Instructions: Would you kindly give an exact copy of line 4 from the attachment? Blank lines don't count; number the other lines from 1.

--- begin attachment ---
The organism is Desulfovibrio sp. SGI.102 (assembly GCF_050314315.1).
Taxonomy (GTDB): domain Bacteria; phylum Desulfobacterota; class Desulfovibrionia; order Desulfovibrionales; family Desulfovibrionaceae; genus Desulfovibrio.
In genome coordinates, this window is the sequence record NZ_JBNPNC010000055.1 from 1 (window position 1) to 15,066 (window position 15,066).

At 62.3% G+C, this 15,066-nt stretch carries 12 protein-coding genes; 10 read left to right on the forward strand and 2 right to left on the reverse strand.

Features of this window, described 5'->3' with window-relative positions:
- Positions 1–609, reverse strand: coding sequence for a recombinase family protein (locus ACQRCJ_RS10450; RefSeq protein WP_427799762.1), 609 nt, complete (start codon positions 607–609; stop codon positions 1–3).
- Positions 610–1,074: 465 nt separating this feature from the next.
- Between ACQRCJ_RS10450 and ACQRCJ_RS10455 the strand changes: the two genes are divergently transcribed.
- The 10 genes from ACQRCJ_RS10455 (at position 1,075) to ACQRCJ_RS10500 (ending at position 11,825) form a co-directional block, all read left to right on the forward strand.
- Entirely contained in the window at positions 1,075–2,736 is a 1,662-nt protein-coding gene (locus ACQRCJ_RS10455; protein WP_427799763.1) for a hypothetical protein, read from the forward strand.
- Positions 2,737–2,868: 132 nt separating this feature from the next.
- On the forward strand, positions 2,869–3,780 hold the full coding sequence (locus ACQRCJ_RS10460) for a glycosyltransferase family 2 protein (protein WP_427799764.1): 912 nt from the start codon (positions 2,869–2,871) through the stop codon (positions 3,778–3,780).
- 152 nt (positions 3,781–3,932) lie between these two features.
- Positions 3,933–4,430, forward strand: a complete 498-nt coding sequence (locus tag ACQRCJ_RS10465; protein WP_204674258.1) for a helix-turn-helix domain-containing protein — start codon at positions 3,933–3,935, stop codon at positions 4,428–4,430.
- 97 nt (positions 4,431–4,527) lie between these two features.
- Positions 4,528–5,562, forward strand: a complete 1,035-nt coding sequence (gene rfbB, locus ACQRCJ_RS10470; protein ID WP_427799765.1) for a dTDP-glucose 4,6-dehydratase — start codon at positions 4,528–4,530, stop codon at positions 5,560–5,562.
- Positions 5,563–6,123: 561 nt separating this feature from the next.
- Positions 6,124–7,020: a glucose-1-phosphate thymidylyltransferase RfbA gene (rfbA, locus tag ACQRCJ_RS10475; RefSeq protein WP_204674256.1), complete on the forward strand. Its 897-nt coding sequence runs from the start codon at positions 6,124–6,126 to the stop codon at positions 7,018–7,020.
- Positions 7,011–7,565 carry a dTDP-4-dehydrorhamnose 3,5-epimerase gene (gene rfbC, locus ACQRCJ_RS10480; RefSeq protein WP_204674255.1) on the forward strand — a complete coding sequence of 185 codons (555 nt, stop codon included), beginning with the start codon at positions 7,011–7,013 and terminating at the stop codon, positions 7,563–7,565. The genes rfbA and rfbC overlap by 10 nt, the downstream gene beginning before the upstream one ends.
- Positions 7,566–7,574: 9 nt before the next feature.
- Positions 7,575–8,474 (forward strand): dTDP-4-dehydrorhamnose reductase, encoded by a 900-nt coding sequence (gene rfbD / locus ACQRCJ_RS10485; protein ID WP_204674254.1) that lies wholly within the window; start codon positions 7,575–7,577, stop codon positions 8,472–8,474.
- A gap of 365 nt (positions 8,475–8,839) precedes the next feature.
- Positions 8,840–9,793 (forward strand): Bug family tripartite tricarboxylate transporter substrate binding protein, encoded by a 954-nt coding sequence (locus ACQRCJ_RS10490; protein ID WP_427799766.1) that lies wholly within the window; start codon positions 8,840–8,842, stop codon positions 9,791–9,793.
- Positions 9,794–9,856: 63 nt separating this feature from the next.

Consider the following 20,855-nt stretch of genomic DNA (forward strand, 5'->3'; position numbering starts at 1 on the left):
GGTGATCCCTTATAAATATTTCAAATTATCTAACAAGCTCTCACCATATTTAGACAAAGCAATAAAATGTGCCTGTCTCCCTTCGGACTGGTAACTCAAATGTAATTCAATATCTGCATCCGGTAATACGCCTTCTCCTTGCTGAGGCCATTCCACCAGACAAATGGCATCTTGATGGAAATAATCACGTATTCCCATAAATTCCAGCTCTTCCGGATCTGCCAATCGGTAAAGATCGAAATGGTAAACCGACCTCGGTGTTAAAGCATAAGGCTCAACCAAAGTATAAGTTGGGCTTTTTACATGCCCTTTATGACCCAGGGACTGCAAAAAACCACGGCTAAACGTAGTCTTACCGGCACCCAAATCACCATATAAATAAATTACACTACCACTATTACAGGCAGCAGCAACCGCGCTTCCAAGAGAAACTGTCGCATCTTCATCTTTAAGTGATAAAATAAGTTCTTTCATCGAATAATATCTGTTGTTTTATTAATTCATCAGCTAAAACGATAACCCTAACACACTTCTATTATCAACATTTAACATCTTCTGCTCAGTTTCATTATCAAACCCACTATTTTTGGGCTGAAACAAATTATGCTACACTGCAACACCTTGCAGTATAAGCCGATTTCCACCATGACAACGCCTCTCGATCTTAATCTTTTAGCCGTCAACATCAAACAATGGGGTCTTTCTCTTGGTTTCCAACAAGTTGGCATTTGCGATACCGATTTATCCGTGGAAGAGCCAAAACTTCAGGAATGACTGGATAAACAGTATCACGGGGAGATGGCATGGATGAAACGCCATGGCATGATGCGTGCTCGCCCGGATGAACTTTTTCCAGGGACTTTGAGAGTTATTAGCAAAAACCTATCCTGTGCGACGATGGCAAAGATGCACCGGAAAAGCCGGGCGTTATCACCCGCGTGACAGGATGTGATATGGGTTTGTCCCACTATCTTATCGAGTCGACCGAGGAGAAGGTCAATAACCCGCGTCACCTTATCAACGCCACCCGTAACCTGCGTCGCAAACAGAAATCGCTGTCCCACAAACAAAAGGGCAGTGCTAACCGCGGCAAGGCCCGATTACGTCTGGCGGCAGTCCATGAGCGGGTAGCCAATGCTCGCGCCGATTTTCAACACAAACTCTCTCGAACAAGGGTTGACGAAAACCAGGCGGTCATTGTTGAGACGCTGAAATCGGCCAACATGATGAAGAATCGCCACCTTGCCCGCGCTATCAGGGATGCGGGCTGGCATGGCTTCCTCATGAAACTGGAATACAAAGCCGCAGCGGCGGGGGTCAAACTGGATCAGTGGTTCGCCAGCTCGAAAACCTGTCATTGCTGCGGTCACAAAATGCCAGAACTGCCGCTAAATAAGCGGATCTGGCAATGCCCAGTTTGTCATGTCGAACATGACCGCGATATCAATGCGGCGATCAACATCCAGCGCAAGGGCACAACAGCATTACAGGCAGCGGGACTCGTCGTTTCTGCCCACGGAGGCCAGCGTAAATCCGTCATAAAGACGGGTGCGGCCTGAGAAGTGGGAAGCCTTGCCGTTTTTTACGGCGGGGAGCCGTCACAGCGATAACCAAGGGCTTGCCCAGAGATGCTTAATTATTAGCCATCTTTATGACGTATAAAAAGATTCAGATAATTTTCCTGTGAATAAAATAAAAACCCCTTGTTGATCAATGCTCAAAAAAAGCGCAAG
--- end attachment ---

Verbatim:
At 62.3% G+C, this 15,066-nt stretch carries 12 protein-coding genes; 10 read left to right on the forward strand and 2 right to left on the reverse strand.